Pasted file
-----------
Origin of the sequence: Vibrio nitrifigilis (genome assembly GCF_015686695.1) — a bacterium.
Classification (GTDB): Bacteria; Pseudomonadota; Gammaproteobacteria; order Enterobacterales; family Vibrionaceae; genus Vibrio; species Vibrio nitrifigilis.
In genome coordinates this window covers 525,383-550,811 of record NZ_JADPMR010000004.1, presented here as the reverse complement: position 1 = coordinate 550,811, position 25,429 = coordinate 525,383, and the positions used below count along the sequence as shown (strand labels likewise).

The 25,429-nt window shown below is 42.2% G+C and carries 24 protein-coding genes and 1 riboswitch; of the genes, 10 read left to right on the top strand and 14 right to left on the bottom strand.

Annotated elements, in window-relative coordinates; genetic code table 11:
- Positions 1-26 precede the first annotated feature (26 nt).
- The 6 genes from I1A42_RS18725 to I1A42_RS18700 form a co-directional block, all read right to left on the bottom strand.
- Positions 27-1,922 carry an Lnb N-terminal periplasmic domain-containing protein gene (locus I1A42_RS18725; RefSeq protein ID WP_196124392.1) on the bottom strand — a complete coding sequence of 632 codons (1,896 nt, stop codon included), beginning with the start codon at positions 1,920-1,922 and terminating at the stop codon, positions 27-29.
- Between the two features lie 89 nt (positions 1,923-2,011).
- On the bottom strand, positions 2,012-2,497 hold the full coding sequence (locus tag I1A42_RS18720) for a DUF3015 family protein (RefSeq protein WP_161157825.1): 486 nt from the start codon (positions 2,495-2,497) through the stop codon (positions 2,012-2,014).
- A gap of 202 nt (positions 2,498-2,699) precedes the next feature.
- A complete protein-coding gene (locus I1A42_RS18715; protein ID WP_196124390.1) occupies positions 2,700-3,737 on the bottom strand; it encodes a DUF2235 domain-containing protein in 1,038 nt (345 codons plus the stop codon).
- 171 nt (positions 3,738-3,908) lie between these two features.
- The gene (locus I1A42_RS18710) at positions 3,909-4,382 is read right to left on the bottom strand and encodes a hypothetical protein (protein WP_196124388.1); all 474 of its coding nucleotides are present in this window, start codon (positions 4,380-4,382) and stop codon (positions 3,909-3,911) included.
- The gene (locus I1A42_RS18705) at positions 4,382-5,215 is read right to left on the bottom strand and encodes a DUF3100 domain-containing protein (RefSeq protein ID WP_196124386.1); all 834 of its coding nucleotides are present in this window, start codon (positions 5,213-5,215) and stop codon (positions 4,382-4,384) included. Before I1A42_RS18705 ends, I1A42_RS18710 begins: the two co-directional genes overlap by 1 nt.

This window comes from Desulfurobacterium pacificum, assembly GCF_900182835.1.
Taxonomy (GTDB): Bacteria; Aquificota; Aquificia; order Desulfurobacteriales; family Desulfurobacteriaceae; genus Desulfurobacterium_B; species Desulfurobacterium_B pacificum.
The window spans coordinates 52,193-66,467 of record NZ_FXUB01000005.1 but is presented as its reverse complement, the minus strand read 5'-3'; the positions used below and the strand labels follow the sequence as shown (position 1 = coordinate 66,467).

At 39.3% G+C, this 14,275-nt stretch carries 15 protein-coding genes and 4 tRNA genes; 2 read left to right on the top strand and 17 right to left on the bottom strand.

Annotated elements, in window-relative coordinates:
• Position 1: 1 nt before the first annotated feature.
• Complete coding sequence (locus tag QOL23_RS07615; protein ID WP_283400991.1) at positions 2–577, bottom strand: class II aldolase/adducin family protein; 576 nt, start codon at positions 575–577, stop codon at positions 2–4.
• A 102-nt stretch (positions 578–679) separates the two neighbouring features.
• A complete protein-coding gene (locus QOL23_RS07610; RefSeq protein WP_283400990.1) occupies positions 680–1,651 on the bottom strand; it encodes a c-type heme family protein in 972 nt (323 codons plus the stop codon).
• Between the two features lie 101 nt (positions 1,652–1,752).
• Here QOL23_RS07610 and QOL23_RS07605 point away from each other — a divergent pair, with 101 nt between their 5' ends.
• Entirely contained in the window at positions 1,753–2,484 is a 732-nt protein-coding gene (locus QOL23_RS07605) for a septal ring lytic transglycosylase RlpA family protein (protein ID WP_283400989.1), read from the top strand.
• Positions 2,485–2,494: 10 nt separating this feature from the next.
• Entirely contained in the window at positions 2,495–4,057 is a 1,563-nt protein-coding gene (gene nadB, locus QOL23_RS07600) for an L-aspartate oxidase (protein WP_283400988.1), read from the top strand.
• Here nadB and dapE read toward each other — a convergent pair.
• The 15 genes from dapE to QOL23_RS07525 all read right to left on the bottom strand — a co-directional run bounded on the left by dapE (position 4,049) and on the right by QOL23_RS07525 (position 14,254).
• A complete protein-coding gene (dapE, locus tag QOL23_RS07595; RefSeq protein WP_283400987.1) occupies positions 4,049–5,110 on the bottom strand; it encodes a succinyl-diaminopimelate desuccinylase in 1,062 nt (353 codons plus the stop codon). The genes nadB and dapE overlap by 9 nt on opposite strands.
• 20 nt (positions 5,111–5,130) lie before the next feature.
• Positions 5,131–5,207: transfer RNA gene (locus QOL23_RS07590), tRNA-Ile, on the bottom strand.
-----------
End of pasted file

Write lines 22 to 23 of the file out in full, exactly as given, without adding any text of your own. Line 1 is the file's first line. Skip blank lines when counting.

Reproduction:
• Complete coding sequence (locus tag QOL23_RS07615; protein ID WP_283400991.1) at positions 2–577, bottom strand: class II aldolase/adducin family protein; 576 nt, start codon at positions 575–577, stop codon at positions 2–4.
• A 102-nt stretch (positions 578–679) separates the two neighbouring features.